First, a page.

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Adventures In Feministory: Pat Benatar

This is not new information: Pat Benatar rocks. It's so obvious, I know. Yet I felt compelled to write this week's Adventures In Feministory about Pat because, frankly, I did not know as much about her as I thought. My recent renewed transfixion with all things Benatar formed because of her current tour with another ridiculously awesome '80s lady rocker, Debbie Harry. The Call Me Invincible tour might as well have been formed literally from one of my daydreams because Benatar and Harry are two of my favorite musicians of all time. Benatar's music is timeless, eternally relevant and oozes with lady empowerment.

So when I started trolling the webs for all the information I could find about this rock idol of mine, I discovered I didn't know shit when it came to her story. Her mother was a former New York City Opera singer and Benatar grew up listening to a lot of Opera, singing in a lot of choirs and was even accepted to Juilliard for singing. But it wasn't what she wanted. She started a band in New York City and was "discovered" at an amateur night after singing a Judy Garland song. Harry Chapin (the "Cat's In The Cradle" song guy) cast her in his rock musical in 1976 and by 1978, after a headlining gig at Tramps in New York City, was signed to Chrysalis Records. She formed a stage persona, accidentally, by wearing a spandex Halloween costume on stage for one of her shows and is quoted as saying, ""Most chick singers say 'If you hurt me, I'll die'...I say, 'if you hurt me, I'll kick your ass." Thank goodness that kind of boldness didn't study the classics at Juilliard, huh?

Her heyday lasted from roughly 1979-1989. Originally Benatar's label intended for her to sing ballads, because she was female. Her third single (and my #1 karaoke jam) "Heartbreaker" quickly squashed that notion. Songs like "Hit Me With Your Best Shot" challenged the stereotype that women are constantly heartbroken when their manfriends leave them, as Benatar chalked one particular breakup up to "putting another notch in her lipstick case". She portrayed herself and all women as strong and able. She took on topics like child molestation and participated in gay pride celebrations. For the last 30 years she has been one of the most prominent women in rock, with 19 top 40 hits under her belt. And she's still going. In a 2003 interview with The Believer Benatar said, "If somebody told me I'd be getting up there and singing 'Heartbreaker' at fifty I'd laugh...how long could this possibly last, popularity-wise? I don't know what the hell I thought I would be doing but I didn't think it would be this. I'm surprised. I'm very happy. I feel grateful as shit that I still get to do it." So are we, Pat. So are we.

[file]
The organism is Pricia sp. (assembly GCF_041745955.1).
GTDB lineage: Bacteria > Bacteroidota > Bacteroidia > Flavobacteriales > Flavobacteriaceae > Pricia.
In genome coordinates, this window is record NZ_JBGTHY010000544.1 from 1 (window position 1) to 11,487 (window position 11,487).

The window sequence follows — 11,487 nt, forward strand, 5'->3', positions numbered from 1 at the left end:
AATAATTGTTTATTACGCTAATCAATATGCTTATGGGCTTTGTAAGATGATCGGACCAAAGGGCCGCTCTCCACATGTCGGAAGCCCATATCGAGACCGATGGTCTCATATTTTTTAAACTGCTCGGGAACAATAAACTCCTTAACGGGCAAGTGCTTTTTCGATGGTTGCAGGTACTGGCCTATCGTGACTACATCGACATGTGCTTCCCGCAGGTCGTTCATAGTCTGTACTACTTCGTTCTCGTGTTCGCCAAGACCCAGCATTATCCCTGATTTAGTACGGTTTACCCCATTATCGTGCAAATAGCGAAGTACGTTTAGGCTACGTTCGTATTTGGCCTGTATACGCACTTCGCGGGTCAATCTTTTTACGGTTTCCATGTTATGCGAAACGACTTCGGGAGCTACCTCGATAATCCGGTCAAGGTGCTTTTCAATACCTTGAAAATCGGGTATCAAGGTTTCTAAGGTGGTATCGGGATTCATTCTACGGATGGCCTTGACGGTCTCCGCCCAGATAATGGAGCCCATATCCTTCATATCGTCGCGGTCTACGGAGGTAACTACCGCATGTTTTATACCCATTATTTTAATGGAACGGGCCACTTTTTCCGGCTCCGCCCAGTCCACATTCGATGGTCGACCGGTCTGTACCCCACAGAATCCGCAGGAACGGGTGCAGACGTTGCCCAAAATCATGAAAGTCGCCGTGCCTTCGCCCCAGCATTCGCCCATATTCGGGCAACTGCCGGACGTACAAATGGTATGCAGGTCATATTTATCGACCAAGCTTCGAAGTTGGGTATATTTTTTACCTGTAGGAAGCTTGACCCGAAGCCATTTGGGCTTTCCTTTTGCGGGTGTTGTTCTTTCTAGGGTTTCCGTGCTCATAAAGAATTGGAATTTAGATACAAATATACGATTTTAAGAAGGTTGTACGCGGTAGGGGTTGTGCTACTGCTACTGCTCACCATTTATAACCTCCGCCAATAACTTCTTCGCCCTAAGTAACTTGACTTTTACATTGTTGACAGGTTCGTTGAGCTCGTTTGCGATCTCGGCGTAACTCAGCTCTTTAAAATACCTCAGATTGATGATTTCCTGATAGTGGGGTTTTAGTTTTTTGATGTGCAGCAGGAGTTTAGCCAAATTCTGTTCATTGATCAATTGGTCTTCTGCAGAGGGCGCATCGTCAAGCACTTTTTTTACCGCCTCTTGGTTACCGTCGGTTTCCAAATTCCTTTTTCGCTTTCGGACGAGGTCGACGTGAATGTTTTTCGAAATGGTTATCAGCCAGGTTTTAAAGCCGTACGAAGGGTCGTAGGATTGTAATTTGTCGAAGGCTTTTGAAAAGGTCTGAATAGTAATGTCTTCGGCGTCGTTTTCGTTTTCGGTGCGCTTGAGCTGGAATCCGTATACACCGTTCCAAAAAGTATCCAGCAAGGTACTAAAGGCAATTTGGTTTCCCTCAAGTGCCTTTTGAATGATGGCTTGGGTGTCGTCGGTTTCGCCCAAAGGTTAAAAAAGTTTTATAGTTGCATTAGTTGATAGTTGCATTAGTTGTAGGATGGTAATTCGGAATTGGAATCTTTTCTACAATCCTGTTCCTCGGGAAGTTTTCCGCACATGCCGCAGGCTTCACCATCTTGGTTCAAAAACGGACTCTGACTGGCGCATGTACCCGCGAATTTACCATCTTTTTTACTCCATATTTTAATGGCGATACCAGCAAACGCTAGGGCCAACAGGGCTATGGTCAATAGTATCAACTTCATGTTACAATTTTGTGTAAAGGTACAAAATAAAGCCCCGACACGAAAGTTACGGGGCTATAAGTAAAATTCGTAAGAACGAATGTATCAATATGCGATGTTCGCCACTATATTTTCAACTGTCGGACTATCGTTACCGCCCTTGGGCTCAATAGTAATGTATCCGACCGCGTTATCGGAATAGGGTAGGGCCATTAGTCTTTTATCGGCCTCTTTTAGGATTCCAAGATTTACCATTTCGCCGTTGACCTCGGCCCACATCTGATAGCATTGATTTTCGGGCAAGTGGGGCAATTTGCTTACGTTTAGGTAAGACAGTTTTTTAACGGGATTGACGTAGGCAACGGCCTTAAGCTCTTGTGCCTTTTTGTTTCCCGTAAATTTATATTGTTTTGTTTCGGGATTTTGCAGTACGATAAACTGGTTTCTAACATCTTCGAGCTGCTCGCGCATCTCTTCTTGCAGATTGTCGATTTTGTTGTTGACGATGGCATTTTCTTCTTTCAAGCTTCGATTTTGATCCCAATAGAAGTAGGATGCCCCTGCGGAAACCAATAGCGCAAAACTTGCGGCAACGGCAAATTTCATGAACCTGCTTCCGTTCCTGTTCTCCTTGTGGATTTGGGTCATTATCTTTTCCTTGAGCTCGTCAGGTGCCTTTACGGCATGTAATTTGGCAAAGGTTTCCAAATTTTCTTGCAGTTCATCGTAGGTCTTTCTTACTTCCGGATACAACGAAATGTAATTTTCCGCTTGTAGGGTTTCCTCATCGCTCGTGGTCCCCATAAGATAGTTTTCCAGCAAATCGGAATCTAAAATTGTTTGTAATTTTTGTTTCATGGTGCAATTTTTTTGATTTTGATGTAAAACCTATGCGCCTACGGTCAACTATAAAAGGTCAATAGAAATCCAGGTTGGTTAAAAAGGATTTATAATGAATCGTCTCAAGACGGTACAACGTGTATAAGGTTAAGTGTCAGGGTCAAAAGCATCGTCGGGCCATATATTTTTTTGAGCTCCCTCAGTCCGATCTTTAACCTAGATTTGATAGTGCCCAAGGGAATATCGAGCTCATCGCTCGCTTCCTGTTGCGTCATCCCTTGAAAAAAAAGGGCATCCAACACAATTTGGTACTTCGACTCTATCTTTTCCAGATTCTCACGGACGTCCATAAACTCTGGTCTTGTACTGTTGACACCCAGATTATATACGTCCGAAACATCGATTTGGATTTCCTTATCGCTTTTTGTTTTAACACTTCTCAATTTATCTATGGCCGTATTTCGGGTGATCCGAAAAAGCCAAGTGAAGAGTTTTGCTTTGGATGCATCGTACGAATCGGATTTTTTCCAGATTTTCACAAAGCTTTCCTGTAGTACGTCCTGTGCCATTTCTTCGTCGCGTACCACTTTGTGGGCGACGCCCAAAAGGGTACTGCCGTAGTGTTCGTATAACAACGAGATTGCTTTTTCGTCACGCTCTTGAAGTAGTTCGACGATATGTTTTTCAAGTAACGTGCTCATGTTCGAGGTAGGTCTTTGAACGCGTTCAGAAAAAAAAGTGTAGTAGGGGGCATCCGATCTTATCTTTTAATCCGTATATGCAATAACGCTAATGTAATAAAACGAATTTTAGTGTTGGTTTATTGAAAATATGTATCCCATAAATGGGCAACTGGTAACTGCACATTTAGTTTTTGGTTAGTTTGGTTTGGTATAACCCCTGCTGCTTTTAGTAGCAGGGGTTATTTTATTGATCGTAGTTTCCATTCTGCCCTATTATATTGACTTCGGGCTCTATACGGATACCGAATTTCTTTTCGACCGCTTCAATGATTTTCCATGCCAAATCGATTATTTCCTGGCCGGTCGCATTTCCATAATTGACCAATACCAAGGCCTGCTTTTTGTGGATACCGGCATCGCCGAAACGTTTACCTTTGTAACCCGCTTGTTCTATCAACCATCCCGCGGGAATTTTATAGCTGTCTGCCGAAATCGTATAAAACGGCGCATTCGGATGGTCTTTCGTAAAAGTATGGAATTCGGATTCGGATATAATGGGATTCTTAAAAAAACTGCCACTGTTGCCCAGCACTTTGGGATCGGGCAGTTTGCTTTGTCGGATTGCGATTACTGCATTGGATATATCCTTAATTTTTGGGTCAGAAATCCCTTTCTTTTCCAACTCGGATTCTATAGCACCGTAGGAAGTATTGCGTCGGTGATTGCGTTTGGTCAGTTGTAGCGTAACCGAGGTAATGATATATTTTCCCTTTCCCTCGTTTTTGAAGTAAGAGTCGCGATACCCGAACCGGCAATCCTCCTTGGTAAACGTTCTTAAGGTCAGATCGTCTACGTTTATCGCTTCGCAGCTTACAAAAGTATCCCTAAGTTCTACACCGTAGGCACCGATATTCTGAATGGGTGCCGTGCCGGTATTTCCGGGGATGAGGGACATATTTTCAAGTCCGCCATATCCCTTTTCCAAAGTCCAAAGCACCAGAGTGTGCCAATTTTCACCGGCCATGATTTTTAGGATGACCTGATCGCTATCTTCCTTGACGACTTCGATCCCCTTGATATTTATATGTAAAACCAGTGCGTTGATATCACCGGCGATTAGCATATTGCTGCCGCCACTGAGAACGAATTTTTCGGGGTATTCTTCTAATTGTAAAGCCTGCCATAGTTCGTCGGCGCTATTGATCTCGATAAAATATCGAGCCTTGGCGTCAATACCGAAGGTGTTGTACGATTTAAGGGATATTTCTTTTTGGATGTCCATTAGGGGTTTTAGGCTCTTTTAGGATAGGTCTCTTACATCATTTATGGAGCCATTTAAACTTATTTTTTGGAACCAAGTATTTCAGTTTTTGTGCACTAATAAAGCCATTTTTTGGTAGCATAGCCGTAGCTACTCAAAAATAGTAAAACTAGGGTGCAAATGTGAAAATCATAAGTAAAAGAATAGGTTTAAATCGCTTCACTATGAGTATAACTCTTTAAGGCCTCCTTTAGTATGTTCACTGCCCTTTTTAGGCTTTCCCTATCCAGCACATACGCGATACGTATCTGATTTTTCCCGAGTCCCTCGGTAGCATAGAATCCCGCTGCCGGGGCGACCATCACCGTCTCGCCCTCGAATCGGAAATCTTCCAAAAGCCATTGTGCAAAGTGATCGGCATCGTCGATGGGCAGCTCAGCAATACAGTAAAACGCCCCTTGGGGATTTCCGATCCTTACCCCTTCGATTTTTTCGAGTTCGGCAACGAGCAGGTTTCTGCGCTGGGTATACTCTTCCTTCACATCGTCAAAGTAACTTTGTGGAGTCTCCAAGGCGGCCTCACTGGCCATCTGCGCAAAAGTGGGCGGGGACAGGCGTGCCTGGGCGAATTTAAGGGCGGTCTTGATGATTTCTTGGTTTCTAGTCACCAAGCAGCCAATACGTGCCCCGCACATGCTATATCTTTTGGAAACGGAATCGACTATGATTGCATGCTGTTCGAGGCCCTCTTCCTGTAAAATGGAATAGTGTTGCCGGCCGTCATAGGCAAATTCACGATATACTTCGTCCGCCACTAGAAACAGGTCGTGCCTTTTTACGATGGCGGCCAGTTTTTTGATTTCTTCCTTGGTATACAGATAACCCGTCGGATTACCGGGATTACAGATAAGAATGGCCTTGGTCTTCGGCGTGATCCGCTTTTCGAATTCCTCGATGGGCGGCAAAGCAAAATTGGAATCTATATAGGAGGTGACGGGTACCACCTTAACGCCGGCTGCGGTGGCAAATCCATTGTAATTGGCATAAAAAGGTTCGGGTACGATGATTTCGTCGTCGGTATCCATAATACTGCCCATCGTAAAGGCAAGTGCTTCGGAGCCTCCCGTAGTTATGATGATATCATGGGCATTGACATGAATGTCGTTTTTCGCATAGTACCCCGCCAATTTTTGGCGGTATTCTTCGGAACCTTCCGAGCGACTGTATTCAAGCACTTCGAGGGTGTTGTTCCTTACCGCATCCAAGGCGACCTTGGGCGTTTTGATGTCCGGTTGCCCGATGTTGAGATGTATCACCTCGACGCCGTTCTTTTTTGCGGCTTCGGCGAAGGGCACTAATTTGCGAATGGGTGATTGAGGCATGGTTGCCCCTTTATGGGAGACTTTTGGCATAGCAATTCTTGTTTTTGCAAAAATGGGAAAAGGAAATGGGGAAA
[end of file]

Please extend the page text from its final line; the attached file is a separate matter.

And as a bonus, here is a track from Benatar's 1982 album "Get Nervous", entitled "Anxiety (Get Nervous)". It was released as a single but didn't get big. I have no idea why, because I dare you to not have a dance party to this song. Even if it's just in your chair. Go for it!

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Comments

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Thanks for this! Pat is

Thanks for this! Pat is awesome.

A feminist in "unfeminist" times

The peak of her popularity was during the predominantly "unfeminist" 1980s. Thus, her personal commitment to feminism was virtually ignored by the mainstream media. Yet, she was definitely speaking to the closet feminists among us at that time (Those were my formative years). Would like to see an in-depth analysis of it at some point by any feminist music expert willing to take this intriguing topic up.

I hear she's touring with Debbie Harry (whose feminism was also ignored by the mainstream media back in those days) and the ever-awesome The Donnas. Excellent! (Said in the Tone of "Wayne's World's" Wayne Campbell)

Wishes I could see Blondie &

Wishes I could see Blondie & Pat Benatar . Am a big fan,even if they are a little before my time. I am always jamming to them. They put me in an artistic mood.